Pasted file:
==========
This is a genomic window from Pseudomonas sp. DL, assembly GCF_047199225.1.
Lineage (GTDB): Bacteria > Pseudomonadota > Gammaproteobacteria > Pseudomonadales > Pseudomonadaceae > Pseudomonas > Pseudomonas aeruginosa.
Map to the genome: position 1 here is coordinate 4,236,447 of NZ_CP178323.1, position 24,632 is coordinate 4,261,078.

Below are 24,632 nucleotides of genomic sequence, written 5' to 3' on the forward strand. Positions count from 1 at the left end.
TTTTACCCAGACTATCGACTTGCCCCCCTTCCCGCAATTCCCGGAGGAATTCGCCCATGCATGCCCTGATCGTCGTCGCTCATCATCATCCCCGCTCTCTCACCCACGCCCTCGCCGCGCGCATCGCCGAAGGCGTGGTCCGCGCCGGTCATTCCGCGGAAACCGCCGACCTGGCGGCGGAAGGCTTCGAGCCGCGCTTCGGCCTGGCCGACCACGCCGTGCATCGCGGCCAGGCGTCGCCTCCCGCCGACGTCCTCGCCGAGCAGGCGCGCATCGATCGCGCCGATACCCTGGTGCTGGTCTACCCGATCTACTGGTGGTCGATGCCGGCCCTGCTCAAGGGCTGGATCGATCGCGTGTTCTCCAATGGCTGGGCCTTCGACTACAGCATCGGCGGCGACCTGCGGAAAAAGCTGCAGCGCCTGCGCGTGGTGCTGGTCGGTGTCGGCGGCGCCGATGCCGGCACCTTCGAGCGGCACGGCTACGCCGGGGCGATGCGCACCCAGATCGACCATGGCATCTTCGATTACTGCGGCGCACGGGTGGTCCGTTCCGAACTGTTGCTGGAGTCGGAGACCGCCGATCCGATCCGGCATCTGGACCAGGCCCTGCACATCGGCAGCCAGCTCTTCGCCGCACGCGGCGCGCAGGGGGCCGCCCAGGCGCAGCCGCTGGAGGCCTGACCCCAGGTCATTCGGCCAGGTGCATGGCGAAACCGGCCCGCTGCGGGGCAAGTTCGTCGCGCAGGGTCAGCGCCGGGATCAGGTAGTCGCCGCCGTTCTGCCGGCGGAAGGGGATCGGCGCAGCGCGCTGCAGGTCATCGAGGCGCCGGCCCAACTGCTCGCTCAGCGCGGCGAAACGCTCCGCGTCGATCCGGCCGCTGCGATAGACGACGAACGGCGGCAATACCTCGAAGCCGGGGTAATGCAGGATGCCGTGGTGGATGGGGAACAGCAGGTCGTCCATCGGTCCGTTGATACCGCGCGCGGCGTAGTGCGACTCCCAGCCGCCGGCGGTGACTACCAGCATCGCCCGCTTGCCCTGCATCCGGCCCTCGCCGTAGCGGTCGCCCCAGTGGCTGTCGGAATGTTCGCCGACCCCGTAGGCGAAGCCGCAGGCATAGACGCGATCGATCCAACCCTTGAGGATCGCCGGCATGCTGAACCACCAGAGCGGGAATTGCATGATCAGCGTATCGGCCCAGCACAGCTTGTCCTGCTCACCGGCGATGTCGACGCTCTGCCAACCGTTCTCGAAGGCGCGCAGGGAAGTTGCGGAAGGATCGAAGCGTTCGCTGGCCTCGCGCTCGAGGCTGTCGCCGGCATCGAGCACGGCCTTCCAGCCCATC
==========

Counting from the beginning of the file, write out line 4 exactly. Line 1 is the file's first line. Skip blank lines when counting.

Below are 24,632 nucleotides of genomic sequence, written 5' to 3' on the forward strand. Positions count from 1 at the left end.